“Can you confirm that a goal was scored, then disallowed and then a goal was scored for the other team?”
“Yes, that’s correct”
“Can you confirm this all took place in the space of 6 seconds?”
…..there was a long pause before I replied with another sheepish ‘yes’. He made out as though it was all fine but we both knew it was a load of bull. I made my way to the next ground feeling completely stupid, guilty and worried. I managed to get there just in time and complete the match but that didn’t make me feel any better.
I knew there would be an email on its way, and the next day there it was. It was from my manager….basically querying the incident.
I decided to own up to my mistake which resulted in him losing all trust in me and my work. I had to accept ‘no pay’ for the match and I had basically blown my chances of continuing to cover the number of games I had been given. My record before this was good but now I had ruined the good reputation I had built up as being reliable and efficient. Lesson learnt; honesty is the best policy!
A funny story
I don’t want to end on a sad and depressing note so I want to tell you about a funny story. It was a reserve game against Arsenal. There were about 100 people there watching.
It was coming to the end of the first half and I noticed a guy had turned around from a few rows in front.
I soon realised it was Phil Brown, the ex-footballer now manager. He was smiling and nodding my way, so I turned round to see who he was looking at. I was on the back row and there were quite a few empty seats next to me on either side. He must be looking at me, I thought.
A few seconds later he turned around again and said ‘how’re things?’. I waited a moment to see if anyone else answered first to save myself from any embarrassment. No-one did so I just replied with ’yeah, good thanks’. He then got up and made his way over, sat next to me and began to make chit-chat.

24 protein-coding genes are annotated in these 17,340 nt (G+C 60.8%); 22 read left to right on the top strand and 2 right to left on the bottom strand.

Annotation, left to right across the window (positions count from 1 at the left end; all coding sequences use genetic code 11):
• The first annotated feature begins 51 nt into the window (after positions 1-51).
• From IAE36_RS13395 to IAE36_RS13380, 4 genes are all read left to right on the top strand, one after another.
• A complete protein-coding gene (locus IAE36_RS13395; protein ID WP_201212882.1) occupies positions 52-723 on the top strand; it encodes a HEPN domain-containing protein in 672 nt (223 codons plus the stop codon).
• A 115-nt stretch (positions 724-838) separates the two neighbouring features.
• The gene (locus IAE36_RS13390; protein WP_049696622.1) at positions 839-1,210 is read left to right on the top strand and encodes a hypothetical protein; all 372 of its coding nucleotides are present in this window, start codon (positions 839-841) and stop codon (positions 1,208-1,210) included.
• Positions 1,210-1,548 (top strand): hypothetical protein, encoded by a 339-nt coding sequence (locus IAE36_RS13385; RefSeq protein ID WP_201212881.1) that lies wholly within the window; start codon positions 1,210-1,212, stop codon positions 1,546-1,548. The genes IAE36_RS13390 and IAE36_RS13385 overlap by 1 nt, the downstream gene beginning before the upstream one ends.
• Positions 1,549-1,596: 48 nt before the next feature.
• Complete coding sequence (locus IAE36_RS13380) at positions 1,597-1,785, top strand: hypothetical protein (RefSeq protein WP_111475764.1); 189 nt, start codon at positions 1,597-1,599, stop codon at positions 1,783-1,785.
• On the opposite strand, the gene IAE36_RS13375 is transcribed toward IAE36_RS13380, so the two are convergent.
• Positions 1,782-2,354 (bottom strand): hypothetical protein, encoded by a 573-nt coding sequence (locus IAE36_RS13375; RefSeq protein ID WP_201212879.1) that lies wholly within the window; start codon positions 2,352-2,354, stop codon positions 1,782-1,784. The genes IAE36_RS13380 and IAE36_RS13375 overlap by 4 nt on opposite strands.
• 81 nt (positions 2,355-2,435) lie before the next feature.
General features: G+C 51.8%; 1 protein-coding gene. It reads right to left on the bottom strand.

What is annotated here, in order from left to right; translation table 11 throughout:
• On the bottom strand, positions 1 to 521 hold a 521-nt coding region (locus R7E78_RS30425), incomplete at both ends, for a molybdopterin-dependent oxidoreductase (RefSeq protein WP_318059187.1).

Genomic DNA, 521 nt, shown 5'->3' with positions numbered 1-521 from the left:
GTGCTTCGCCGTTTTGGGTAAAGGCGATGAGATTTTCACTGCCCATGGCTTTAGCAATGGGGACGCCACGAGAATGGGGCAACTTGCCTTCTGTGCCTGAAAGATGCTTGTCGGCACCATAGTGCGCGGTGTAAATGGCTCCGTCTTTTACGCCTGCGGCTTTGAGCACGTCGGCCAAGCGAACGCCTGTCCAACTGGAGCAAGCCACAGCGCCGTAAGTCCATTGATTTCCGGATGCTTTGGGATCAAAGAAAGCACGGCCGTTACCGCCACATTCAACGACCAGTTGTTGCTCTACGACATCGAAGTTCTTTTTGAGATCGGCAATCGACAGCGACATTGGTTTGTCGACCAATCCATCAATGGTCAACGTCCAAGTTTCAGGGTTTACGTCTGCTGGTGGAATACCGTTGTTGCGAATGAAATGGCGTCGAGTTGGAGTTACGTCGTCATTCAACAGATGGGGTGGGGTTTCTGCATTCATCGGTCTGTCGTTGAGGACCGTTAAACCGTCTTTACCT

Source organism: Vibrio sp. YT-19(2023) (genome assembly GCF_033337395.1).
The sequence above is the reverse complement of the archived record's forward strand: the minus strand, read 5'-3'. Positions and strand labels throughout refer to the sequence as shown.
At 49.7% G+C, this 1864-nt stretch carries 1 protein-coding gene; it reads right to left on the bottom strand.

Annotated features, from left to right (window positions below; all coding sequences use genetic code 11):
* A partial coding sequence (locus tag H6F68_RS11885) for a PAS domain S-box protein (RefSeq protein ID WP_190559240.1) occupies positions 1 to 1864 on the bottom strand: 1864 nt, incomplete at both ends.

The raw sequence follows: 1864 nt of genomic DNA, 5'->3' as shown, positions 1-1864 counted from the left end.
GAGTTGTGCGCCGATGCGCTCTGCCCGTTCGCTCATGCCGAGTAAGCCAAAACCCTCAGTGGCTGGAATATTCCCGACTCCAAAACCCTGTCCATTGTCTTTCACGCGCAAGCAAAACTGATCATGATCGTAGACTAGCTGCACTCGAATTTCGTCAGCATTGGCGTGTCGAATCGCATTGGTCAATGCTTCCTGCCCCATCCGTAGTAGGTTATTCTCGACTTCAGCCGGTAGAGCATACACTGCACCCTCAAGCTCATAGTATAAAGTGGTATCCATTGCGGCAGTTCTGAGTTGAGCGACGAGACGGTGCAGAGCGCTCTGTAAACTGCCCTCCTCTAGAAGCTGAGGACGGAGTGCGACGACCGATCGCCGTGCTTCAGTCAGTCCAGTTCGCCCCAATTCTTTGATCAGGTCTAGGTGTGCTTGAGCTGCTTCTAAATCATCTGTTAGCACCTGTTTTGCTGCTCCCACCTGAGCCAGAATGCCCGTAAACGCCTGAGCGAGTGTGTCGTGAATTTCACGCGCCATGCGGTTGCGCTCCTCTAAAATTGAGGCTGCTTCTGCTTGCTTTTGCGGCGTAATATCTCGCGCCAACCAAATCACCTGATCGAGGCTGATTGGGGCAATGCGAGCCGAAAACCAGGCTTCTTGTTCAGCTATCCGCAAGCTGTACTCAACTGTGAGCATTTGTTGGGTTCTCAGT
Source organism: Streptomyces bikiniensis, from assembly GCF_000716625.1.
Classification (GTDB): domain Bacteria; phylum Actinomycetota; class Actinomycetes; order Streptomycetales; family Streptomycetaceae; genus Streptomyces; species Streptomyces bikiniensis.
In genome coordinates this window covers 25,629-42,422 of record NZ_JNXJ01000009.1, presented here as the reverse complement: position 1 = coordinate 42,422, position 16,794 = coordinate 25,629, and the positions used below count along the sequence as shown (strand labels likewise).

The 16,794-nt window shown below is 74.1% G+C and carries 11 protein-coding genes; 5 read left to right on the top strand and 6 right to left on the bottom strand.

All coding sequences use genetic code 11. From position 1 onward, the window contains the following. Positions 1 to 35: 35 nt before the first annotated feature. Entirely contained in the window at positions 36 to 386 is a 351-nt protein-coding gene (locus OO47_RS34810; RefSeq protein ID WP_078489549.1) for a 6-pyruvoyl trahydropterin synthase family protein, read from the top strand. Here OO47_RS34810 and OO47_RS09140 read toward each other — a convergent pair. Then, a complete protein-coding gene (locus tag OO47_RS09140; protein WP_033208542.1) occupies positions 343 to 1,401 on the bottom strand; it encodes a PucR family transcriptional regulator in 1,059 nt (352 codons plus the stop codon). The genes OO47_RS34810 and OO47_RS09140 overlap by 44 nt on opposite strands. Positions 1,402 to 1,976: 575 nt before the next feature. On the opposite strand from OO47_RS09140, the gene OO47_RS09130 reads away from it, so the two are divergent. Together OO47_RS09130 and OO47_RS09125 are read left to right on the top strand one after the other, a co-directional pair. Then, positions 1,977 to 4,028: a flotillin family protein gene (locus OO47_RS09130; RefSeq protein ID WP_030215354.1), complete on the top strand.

There were a few kids gathering round someone at the front who had just walked in. It was Roberto Martinez & Peter Reid. He signed a few autographs and then Phil (as I can now call him as we are best buds!) acknowledged them both.
They came up to where we were sat and they both shook mine and Phils’ hand. They must have thought I was somebody, as I was with Phil….a scout or coach or something.
Martinez and Reid only went and sat on the other side of me! I was sat in the middle of 3 fairly famous people in football. It was fantastic, I heard some really personal stuff about players/managers in between occasional rants and outbursts of swearing from Reid.
As you can imagine I didn’t say too much but I was managing to ‘wing’ it and was quite enjoying myself….mingling with the stars. Then I began to panic as the start of the 2nd half was looming. I couldn’t get this device out now and start tapping away. I was supposed to be somebody in the world of football, not a part-time data inputter. It would be so embarrassing for me and especially for my mate Phil as he would finally realise he didn’t know me at all.
As the players came out for the second half I was planning to say I was going to the toilet and then go and hide somewhere but through a stroke of luck, I didn’t need to. A few more kids started to make there way up the steps with autograph books so Reid suggested they should make a move inside.
There was a ‘well it was nice to see you again’ from my mate Phil as they headed off with the group of kids following them. I got the device out and quickly tried to catch up with the game. I was so relieved.
To this day, I have no idea who Phil thought I was!